Expatriates now more mobile
As global competitiveness becomes more crucial to business success, the majority of multinational companies are maintaining or increasing their use of international assignments.
A major new survey by Mercer Human Resource Consulting, the world’s largest employee benefits consultancy and services provider, has found over 60% of companies are increasing their use of short-term international assignments while 26% are sending more employees on traditional assignments.
However, while most respondents plan to increase or retain the number of globally mobile employees, a significant minority (38%) report a reduction in long-term assignments as they seek to preserve operational flexibility in a rapidly changing global economy.
“International assignments are valued by companies as they help equip employees with the leadership skills to launch new ventures and manage projects aboard. Employers tend to select their globally mobile employees carefully and provide them with above-average benefits,” said Peter Blake, Principal at Mercer. “Unsurprisingly, many companies do not view assignments requested by employees as providing the same level of return on investment.”
The Expatriate and Third-Country Nationals Benefits Survey, which Mercer believes is the largest of its kind, provides multinational companies with authoritative data on benefit practices affecting an influential and growing segment of their employee population. The survey includes responses for some 230 major multinationals based in North America, Europe, Asia Pacific, Latin America and Middle East/Africa with more than 50,000 globally mobile employees in total.
Policies and trends Almost all participants agreed that addressing benefit issues for globally mobile employees is a medium or top priority, though one in four (25%) does not have a benefits policy for these employees. The survey also found that 30% of companies have no formal governance procedures and one in ten (11%) has never reviewed their policies. Almost 10% of globally mobile employees have expressed dissatisfaction with their benefit package while on assignment.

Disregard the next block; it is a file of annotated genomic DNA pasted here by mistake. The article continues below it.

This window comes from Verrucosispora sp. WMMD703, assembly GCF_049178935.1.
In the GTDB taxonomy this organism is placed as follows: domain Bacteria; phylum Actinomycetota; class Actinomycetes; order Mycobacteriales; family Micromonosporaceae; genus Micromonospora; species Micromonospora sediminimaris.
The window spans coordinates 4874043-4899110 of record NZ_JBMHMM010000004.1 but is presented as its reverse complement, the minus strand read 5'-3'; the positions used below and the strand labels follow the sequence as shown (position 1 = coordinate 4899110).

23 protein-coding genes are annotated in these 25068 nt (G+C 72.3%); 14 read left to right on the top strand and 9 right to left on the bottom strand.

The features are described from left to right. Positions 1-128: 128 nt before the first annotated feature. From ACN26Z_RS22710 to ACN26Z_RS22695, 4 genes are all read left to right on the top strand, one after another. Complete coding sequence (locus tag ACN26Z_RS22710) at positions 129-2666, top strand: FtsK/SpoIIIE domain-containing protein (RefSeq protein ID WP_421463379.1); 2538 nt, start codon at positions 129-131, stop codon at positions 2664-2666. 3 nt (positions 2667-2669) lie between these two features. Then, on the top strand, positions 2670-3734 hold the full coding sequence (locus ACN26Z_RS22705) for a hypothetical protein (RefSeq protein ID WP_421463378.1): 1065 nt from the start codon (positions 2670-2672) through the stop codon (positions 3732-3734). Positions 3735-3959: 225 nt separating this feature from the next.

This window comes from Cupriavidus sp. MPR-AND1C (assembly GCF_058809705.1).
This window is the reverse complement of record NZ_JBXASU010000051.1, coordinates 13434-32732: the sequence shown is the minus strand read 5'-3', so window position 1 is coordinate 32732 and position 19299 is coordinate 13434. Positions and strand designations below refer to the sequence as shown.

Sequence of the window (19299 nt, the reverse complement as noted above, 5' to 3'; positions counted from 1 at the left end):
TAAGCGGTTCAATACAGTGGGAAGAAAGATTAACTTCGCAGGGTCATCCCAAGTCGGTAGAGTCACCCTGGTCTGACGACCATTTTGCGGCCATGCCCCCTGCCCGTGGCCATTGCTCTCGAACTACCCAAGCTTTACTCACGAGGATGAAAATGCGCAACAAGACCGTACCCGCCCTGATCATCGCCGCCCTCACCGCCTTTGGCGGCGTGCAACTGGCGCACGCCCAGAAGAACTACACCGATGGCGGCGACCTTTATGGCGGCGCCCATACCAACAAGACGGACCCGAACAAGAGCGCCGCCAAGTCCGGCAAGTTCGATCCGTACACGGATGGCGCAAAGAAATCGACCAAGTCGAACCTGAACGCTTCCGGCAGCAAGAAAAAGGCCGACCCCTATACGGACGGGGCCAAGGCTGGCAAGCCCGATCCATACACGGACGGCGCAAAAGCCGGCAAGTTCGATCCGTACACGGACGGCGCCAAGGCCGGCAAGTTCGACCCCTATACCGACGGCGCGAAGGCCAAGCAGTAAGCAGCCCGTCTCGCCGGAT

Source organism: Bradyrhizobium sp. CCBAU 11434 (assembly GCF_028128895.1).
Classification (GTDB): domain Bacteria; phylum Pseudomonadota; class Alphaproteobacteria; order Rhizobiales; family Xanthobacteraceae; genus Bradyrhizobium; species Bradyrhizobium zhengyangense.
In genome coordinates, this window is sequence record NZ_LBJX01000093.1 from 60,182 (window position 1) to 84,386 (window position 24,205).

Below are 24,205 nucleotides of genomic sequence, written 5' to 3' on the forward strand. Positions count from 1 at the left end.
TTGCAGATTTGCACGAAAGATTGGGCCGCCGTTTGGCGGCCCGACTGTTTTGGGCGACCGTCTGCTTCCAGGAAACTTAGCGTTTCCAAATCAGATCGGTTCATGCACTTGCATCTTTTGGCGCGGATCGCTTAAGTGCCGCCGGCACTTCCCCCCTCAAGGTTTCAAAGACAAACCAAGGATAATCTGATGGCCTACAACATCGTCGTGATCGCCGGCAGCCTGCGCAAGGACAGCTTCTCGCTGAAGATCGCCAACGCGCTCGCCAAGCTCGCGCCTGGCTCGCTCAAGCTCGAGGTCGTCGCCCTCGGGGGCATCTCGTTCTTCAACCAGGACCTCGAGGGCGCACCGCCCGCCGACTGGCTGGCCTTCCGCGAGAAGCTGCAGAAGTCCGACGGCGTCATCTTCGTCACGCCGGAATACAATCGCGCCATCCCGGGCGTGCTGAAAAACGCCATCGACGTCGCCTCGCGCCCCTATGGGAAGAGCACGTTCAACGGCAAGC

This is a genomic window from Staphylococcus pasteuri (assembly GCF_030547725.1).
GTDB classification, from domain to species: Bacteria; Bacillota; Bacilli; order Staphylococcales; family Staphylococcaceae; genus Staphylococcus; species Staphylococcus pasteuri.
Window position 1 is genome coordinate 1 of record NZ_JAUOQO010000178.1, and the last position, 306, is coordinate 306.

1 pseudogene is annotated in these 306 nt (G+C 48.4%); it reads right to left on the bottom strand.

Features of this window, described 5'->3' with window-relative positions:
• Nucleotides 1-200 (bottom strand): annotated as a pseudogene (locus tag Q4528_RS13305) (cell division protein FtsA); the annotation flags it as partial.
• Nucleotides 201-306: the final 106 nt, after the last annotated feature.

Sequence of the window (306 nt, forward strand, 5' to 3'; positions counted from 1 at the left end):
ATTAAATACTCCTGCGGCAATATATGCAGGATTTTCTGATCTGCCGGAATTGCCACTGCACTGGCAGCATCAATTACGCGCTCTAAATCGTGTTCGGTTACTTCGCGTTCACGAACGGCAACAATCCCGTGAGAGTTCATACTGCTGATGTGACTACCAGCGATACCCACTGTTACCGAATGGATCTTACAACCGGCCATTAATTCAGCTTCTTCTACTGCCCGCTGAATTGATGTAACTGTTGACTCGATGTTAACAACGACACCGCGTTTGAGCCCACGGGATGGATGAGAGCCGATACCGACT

“Setting and managing benefit programmes for expatriates and third country nationals is an extremely complex undertaking. Keeping approaches fair and consistent globally is very challenging, particularly as the ‘one size fits all’ approach no longer satisfies employees,” said Mr Blake. “Differentiating benefits by region or level of employee, for example, is becoming increasingly necessary but can further complicate the process.”
Pensions According to the survey, defined benefit (DB) pension provision for globally mobile employees will continue to decline. The research found two-thirds of companies with international pension plans now use defined contribution (DC) arrangements. Furthermore, one in ten organisations offering a DB plan aims to close it in favour of a DC scheme in the near future.
Commenting on the shift away from DB plans, Giles Archibald, Worldwide Partner at Mercer, said: “Ten years ago some three-quarters of international pension plans were defined benefit. Now, most multinational companies, particularly those with European headquarters, offer their mobile employees a defined contribution pension. Interestingly, almost all of the defined benefit plans that remain are open to new entrants.”
European organisations are more likely to have a DC plan for their globally mobile employees than their North American counterparts. The survey found 71% of companies with European headquarters offer DC arrangements compared with just 50% in North America. Average pension contributions by European employers tend to be greater, at 8%, compared with 6% in North American organisations.
Of the companies that plan to change their expatriate benefit programmes for such employees, 46% intend to outsource plan administration, 40% plan to enhance benefits for certain employees while 39% aim to globalise their approach to benefits provision.
“As DC plans become increasingly popular and managing them more onerous, more companies are likely to outsource the administration of their benefit programmes,” commented Mr Archibald.
Other benefits Reflecting practices in their home countries, North American companies typically provide a lower level of benefits than European organisations, though employees of American multinationals can access additional benefits if they pay for them. For example, while the majority of European multinationals provide international medical plans with no restrictions on the choice of provider and family coverage, employees of North American companies are expected to contribute towards the cost of treatment. Interestingly, a significant number of medical plans do not cover repatriation and evacuation (28%) or pre-existing medical conditions (17%).
The most common level of death benefit among participants is two-and-a-half times salary in North American organisations compared with three times salary in European and other multinationals. The long-term disability benefit provided by most multinationals is 70% of salary. Almost all companies provide emergency assistance, accidental death and dismemberment and business travel accident cover.
Mr Archibald concluded: “The survey shows trends in benefit provision for globally mobile employees continue to evolve, so multinational companies that have not recently benchmarked their own practices against the market may find value in doing so.”